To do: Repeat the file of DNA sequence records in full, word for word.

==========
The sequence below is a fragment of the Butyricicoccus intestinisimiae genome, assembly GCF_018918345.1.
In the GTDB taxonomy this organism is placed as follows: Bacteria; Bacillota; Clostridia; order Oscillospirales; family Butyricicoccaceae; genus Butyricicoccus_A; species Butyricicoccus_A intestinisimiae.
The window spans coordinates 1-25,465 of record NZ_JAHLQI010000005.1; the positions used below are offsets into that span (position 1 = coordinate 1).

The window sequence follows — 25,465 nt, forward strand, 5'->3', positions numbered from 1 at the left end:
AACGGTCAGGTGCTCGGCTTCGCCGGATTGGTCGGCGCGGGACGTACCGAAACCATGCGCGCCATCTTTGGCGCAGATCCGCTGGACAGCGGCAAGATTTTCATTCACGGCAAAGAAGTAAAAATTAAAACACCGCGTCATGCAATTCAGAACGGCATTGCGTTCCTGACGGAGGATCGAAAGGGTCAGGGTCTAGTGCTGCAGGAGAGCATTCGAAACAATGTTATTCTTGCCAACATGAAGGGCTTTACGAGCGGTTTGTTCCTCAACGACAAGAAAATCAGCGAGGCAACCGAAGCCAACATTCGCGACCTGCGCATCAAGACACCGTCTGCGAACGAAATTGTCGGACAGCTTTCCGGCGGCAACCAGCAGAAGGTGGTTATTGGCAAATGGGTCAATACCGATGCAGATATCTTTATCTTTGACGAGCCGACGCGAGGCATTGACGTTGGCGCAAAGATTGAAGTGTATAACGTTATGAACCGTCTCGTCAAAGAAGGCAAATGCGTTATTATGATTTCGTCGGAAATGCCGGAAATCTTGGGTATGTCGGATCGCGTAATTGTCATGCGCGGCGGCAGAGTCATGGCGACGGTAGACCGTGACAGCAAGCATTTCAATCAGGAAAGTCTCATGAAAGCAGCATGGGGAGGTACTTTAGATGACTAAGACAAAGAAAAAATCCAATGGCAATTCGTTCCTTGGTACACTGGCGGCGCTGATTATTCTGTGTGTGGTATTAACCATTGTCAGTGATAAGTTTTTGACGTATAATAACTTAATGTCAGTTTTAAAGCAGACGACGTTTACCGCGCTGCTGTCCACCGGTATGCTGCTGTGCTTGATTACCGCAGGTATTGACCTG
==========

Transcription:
The sequence below is a fragment of the Butyricicoccus intestinisimiae genome, assembly GCF_018918345.1.
In the GTDB taxonomy this organism is placed as follows: Bacteria; Bacillota; Clostridia; order Oscillospirales; family Butyricicoccaceae; genus Butyricicoccus_A; species Butyricicoccus_A intestinisimiae.
The window spans coordinates 1-25,465 of record NZ_JAHLQI010000005.1; the positions used below are offsets into that span (position 1 = coordinate 1).

The window sequence follows — 25,465 nt, forward strand, 5'->3', positions numbered from 1 at the left end:
AACGGTCAGGTGCTCGGCTTCGCCGGATTGGTCGGCGCGGGACGTACCGAAACCATGCGCGCCATCTTTGGCGCAGATCCGCTGGACAGCGGCAAGATTTTCATTCACGGCAAAGAAGTAAAAATTAAAACACCGCGTCATGCAATTCAGAACGGCATTGCGTTCCTGACGGAGGATCGAAAGGGTCAGGGTCTAGTGCTGCAGGAGAGCATTCGAAACAATGTTATTCTTGCCAACATGAAGGGCTTTACGAGCGGTTTGTTCCTCAACGACAAGAAAATCAGCGAGGCAACCGAAGCCAACATTCGCGACCTGCGCATCAAGACACCGTCTGCGAACGAAATTGTCGGACAGCTTTCCGGCGGCAACCAGCAGAAGGTGGTTATTGGCAAATGGGTCAATACCGATGCAGATATCTTTATCTTTGACGAGCCGACGCGAGGCATTGACGTTGGCGCAAAGATTGAAGTGTATAACGTTATGAACCGTCTCGTCAAAGAAGGCAAATGCGTTATTATGATTTCGTCGGAAATGCCGGAAATCTTGGGTATGTCGGATCGCGTAATTGTCATGCGCGGCGGCAGAGTCATGGCGACGGTAGACCGTGACAGCAAGCATTTCAATCAGGAAAGTCTCATGAAAGCAGCATGGGGAGGTACTTTAGATGACTAAGACAAAGAAAAAATCCAATGGCAATTCGTTCCTTGGTACACTGGCGGCGCTGATTATTCTGTGTGTGGTATTAACCATTGTCAGTGATAAGTTTTTGACGTATAATAACTTAATGTCAGTTTTAAAGCAGACGACGTTTACCGCGCTGCTGTCCACCGGTATGCTGCTGTGCTTGATTACCGCAGGTATTGACCTG